There is a particular disposition some people possess that causes them to shift their focus, regardless of their role, from proactive to reactive. There are all sorts of benefits for holding this disposition, many of which are psychological, including solving problems, creating value for others, doing exciting work, receiving praise and recognition, and constant variety. The disposition is one of being a firefighter.
The firefighter is called to put down a blaze that, left unaddressed, would cause some harm, great or small. The firefighter prides themselves on their ability to put out the fire, occasionally stomping out the fire, but more often than not leaving the burning embers to reignite another conflagration. After fighting the fire, the firefighter waits patiently for the next emergency, so she can rush into action, an act she continuously repeats.
You can become addicted to fighting fires, and when you do, you will almost certainly have given up doing the proactive work necessary for producing the outcomes you are charged with delivering. How could one possibly find time to do their job when all these fires require your attention?
Those adept at fighting back the inferno, large or small, will always find others with fires who request their aid, eliminating or resolving their challenge. Surely no one could extinguish the dumpster fire of their making without the firefighter.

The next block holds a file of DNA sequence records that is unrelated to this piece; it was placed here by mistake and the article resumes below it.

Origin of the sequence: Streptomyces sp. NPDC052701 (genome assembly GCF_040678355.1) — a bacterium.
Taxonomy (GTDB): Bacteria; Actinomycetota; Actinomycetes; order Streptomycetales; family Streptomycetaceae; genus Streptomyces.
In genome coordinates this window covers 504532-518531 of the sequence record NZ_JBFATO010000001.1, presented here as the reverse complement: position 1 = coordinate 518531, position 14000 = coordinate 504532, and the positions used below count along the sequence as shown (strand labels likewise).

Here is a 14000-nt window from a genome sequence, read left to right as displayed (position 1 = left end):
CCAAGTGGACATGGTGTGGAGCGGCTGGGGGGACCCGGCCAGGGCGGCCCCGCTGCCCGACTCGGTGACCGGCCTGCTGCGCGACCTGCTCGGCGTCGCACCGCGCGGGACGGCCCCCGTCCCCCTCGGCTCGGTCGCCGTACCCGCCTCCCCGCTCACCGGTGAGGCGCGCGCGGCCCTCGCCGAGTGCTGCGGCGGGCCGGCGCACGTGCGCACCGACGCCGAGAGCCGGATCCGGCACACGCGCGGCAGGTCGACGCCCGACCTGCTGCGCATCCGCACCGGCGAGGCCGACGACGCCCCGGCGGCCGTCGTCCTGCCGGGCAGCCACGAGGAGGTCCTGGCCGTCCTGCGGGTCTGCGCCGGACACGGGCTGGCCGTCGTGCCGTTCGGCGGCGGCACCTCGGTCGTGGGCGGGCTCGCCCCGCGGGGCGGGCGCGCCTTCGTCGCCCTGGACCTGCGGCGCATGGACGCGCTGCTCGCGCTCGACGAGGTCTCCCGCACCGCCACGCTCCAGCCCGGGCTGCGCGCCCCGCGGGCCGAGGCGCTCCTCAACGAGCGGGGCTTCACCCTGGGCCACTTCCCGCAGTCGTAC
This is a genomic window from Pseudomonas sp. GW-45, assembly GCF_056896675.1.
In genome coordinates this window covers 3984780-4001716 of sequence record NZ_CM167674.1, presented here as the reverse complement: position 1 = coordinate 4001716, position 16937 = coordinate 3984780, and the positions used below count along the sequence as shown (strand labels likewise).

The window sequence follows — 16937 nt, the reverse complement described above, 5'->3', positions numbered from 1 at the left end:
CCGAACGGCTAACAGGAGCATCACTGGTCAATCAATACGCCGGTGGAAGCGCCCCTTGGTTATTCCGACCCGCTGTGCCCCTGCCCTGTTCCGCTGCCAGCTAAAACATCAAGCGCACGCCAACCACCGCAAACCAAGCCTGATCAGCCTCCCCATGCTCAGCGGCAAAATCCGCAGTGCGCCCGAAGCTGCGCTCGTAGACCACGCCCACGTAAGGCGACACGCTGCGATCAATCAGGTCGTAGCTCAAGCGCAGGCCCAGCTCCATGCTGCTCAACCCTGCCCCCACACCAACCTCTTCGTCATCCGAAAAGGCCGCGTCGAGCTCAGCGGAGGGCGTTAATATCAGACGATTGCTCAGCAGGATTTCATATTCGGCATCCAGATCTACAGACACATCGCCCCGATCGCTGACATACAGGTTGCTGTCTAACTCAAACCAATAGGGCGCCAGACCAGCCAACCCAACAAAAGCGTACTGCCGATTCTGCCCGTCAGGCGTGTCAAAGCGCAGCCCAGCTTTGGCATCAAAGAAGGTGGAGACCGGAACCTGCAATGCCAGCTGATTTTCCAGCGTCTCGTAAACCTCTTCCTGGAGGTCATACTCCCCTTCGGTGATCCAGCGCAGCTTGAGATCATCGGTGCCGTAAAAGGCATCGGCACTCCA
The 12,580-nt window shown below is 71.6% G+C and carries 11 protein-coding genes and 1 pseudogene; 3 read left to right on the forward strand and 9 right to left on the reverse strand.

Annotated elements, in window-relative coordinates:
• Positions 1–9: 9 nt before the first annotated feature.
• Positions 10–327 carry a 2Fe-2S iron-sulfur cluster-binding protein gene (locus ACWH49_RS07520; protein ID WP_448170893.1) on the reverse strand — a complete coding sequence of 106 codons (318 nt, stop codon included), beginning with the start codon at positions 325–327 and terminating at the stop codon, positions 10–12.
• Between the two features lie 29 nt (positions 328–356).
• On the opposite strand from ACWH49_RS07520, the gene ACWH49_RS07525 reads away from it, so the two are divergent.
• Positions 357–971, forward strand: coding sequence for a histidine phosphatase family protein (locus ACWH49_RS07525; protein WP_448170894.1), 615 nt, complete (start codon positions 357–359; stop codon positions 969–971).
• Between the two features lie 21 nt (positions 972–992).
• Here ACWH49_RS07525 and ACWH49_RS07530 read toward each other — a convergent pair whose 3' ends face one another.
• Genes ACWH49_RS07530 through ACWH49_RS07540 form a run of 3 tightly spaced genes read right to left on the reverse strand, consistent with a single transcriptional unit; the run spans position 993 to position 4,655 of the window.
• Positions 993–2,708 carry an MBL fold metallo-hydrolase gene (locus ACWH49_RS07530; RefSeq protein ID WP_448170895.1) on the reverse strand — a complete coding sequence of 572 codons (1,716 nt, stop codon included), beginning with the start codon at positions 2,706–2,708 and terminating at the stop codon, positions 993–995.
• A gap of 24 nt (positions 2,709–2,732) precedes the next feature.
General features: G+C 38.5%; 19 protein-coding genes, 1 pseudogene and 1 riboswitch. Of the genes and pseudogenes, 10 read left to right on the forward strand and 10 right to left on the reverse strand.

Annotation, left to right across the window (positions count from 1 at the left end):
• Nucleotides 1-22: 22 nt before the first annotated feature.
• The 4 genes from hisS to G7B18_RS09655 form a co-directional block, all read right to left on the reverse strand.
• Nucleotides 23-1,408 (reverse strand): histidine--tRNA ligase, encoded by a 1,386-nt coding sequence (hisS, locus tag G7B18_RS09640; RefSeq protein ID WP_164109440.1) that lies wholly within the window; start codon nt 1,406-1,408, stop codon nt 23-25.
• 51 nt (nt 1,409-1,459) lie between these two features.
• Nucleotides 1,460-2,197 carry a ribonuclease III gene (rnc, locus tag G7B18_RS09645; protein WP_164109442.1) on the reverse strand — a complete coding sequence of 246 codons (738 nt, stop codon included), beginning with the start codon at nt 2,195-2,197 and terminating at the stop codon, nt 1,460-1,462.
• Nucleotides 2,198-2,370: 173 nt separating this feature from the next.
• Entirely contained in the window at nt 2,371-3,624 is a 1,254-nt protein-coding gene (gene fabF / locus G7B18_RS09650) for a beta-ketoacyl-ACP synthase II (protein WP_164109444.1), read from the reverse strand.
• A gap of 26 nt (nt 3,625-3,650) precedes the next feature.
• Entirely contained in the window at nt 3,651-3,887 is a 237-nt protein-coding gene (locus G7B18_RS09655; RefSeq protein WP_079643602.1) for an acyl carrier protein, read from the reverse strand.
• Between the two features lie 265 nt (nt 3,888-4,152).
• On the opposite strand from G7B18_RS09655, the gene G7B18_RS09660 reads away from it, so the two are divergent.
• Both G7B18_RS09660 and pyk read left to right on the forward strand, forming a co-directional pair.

Between urgencies and emergencies, there is no time for any proactive work, least of all the kind that would prevent the fires from occurring in the first place, like clearing the brush that creates an environment conducive to fire. There are no processes put in place to prevent systemic and recurring problems, nor is there training others to solve the day-to-day challenges of their role.
One can become addicted to fighting fires, leaving their real work undone, living in a reactive mode, stressed out, and unproductive. They have unmet commitments, unfinished important work, and missed goals.
When something is on fire, put it out. Then, do the work to eliminate future fires and train others to put out fires themselves. But don’t let your real work suffer because you are addicted to fighting fires, not as a salesperson, not as a manager, and not as a leader.
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Filed under: Productivity